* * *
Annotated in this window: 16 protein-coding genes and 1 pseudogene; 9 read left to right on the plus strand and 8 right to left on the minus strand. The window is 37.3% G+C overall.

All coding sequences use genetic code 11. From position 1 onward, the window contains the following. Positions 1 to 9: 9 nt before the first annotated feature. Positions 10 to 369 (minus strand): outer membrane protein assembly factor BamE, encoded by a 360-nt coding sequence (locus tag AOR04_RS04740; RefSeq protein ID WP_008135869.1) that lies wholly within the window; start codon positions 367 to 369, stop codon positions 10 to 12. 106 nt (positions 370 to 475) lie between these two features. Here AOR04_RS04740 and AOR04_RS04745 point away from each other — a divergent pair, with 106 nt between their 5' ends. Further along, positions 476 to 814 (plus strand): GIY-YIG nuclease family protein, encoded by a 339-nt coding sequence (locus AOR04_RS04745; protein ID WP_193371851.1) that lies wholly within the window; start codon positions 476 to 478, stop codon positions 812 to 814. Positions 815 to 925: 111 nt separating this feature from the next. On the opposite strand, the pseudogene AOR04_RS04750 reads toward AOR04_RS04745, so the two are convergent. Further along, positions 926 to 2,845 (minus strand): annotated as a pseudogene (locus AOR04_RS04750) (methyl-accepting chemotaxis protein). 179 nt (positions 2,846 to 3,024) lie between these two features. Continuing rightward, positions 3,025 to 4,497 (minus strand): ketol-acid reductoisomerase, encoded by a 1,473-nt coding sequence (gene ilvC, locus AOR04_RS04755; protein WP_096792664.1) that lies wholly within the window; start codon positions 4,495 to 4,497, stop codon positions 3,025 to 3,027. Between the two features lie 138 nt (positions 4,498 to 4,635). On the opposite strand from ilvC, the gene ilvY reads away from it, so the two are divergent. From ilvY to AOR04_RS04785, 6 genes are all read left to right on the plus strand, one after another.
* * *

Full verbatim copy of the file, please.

Annotated in this window: 16 protein-coding genes and 1 pseudogene; 9 read left to right on the plus strand and 8 right to left on the minus strand. The window is 37.3% G+C overall.

All coding sequences use genetic code 11. From position 1 onward, the window contains the following. Positions 1 to 9: 9 nt before the first annotated feature. Positions 10 to 369 (minus strand): outer membrane protein assembly factor BamE, encoded by a 360-nt coding sequence (locus tag AOR04_RS04740; RefSeq protein ID WP_008135869.1) that lies wholly within the window; start codon positions 367 to 369, stop codon positions 10 to 12. 106 nt (positions 370 to 475) lie between these two features. Here AOR04_RS04740 and AOR04_RS04745 point away from each other — a divergent pair, with 106 nt between their 5' ends. Further along, positions 476 to 814 (plus strand): GIY-YIG nuclease family protein, encoded by a 339-nt coding sequence (locus AOR04_RS04745; protein ID WP_193371851.1) that lies wholly within the window; start codon positions 476 to 478, stop codon positions 812 to 814. Positions 815 to 925: 111 nt separating this feature from the next. On the opposite strand, the pseudogene AOR04_RS04750 reads toward AOR04_RS04745, so the two are convergent. Further along, positions 926 to 2,845 (minus strand): annotated as a pseudogene (locus AOR04_RS04750) (methyl-accepting chemotaxis protein). 179 nt (positions 2,846 to 3,024) lie between these two features. Continuing rightward, positions 3,025 to 4,497 (minus strand): ketol-acid reductoisomerase, encoded by a 1,473-nt coding sequence (gene ilvC, locus AOR04_RS04755; protein WP_096792664.1) that lies wholly within the window; start codon positions 4,495 to 4,497, stop codon positions 3,025 to 3,027. Between the two features lie 138 nt (positions 4,498 to 4,635). On the opposite strand from ilvC, the gene ilvY reads away from it, so the two are divergent. From ilvY to AOR04_RS04785, 6 genes are all read left to right on the plus strand, one after another.